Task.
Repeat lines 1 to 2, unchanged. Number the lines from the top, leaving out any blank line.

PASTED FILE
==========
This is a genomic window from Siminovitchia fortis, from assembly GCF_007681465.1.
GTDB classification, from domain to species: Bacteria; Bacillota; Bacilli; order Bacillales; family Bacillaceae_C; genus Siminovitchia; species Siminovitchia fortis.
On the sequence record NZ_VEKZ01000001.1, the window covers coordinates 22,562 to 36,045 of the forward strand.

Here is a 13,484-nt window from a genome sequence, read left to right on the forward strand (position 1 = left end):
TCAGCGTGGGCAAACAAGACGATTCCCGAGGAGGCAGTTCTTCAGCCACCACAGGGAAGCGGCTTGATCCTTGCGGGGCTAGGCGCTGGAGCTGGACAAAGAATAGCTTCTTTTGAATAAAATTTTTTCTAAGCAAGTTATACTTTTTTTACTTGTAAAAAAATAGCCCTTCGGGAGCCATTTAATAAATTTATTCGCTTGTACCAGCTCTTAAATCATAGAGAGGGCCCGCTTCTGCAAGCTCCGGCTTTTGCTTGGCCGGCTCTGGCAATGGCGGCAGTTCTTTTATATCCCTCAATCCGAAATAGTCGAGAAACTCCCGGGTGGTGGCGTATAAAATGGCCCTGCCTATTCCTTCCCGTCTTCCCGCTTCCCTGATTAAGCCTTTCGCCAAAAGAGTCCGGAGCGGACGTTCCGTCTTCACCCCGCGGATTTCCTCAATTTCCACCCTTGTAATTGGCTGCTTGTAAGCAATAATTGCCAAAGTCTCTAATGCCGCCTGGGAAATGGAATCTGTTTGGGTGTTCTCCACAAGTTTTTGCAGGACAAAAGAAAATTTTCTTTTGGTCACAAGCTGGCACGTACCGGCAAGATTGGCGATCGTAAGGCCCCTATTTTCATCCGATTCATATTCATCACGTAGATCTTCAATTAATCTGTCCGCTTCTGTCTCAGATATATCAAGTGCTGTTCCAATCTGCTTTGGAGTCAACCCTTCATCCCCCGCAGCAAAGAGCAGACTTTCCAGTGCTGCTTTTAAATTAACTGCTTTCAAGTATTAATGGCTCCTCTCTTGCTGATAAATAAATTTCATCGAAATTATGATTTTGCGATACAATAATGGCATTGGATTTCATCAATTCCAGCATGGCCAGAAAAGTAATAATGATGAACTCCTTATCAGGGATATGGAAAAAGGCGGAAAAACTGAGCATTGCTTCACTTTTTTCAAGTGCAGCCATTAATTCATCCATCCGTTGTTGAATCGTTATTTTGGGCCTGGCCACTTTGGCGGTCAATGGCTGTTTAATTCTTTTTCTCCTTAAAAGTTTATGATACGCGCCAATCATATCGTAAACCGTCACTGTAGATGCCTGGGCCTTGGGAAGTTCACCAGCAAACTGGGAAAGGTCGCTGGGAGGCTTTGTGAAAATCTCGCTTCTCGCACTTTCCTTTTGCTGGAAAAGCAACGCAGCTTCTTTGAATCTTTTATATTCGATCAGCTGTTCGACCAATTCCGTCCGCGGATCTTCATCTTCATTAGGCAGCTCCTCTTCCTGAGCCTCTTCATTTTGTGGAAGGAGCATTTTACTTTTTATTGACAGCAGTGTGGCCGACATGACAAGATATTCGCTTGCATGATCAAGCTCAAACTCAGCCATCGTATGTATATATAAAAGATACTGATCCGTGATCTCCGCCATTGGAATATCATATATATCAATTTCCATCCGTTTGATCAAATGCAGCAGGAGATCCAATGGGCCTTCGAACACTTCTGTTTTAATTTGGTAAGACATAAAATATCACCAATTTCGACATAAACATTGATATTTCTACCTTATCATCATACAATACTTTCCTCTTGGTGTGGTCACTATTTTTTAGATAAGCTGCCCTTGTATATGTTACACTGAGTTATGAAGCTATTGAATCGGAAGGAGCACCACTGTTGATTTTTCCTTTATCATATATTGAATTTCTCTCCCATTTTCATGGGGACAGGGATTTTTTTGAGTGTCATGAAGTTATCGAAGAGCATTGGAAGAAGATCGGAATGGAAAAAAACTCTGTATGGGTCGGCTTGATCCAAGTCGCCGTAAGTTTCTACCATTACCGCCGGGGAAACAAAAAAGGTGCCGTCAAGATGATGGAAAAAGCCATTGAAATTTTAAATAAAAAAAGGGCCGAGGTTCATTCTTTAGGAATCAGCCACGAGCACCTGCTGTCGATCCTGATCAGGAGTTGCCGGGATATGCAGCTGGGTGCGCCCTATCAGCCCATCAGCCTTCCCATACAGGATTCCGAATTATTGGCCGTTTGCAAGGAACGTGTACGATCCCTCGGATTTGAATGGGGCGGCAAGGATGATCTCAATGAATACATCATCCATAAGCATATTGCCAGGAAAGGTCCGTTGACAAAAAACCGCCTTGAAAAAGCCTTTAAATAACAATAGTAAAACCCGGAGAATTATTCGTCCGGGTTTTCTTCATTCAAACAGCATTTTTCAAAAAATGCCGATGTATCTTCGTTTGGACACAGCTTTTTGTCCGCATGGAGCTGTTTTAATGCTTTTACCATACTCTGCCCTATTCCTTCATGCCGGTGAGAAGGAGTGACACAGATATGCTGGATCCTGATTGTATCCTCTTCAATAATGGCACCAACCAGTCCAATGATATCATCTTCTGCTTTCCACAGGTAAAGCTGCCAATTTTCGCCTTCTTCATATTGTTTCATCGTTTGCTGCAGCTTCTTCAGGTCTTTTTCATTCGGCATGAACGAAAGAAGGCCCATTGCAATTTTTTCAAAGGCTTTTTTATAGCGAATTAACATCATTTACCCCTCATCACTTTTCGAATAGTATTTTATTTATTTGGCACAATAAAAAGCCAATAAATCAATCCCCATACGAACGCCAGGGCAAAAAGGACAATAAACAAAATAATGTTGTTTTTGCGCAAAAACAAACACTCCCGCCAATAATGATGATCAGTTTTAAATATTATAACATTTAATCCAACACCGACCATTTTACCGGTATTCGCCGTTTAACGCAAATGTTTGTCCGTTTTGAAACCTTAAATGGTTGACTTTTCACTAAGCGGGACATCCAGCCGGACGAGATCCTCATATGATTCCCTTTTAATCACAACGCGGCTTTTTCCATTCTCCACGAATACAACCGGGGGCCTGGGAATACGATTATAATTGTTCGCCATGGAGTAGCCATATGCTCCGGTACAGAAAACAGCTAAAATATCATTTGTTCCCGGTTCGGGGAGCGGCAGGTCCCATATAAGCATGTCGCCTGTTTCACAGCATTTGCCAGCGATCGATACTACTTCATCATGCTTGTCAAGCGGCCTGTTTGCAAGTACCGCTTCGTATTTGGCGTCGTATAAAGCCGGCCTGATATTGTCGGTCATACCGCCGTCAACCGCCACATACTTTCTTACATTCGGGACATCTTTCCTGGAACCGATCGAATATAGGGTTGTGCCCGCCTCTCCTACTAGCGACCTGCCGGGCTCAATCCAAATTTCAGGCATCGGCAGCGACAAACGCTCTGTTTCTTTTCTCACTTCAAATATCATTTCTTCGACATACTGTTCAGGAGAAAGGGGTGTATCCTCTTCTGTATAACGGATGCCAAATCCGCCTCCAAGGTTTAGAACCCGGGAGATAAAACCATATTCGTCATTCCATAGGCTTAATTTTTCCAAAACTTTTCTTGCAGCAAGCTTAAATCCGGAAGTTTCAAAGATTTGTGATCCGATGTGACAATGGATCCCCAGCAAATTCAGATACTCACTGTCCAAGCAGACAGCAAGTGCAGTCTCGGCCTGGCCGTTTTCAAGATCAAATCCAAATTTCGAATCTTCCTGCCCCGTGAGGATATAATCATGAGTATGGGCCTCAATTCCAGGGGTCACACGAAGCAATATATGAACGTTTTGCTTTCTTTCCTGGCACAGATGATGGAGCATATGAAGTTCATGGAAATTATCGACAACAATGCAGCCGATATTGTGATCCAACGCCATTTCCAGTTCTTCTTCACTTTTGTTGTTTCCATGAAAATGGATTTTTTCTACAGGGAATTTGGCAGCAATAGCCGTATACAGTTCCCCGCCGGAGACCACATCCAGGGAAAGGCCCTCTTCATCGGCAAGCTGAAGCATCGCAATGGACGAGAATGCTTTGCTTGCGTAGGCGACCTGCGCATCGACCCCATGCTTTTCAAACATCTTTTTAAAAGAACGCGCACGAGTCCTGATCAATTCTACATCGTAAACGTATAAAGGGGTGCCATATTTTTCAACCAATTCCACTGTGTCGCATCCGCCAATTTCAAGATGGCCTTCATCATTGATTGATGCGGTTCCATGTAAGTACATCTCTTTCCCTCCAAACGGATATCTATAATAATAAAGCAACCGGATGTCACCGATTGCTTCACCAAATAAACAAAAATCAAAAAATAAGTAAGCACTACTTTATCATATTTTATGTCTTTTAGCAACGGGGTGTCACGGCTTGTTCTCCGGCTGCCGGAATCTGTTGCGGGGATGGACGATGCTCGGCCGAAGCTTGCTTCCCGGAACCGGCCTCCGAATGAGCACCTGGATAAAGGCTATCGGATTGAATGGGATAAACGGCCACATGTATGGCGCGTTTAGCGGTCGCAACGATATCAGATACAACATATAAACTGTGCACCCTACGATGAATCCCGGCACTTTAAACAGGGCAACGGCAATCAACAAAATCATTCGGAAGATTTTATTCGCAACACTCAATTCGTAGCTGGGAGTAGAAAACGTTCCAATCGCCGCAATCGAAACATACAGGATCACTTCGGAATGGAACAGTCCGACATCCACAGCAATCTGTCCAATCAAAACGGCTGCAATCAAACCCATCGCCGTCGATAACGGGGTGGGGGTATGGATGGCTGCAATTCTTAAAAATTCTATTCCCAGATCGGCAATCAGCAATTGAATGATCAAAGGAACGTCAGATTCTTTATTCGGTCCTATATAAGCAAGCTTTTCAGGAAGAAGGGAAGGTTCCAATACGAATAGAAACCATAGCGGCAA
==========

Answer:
This is a genomic window from Siminovitchia fortis, from assembly GCF_007681465.1.
GTDB classification, from domain to species: Bacteria; Bacillota; Bacilli; order Bacillales; family Bacillaceae_C; genus Siminovitchia; species Siminovitchia fortis.